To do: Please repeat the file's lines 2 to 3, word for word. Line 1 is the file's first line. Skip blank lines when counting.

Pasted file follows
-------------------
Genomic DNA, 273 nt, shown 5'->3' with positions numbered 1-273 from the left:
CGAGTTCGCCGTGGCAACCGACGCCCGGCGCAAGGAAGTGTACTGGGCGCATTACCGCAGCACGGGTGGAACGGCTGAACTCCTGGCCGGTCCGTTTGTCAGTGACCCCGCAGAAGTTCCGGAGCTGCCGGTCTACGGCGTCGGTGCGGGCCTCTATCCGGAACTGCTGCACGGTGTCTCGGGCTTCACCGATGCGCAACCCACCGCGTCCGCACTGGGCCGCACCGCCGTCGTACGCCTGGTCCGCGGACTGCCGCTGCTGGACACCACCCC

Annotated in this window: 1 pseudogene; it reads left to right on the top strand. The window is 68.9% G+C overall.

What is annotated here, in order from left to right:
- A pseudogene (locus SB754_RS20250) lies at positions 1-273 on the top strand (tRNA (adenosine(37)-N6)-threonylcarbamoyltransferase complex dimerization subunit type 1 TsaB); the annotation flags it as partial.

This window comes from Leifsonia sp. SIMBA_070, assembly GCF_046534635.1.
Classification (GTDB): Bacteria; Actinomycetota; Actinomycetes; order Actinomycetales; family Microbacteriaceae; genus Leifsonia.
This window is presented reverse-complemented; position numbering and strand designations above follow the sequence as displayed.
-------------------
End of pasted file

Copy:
CGAGTTCGCCGTGGCAACCGACGCCCGGCGCAAGGAAGTGTACTGGGCGCATTACCGCAGCACGGGTGGAACGGCTGAACTCCTGGCCGGTCCGTTTGTCAGTGACCCCGCAGAAGTTCCGGAGCTGCCGGTCTACGGCGTCGGTGCGGGCCTCTATCCGGAACTGCTGCACGGTGTCTCGGGCTTCACCGATGCGCAACCCACCGCGTCCGCACTGGGCCGCACCGCCGTCGTACGCCTGGTCCGCGGACTGCCGCTGCTGGACACCACCCC

Annotated in this window: 1 pseudogene; it reads left to right on the top strand. The window is 68.9% G+C overall.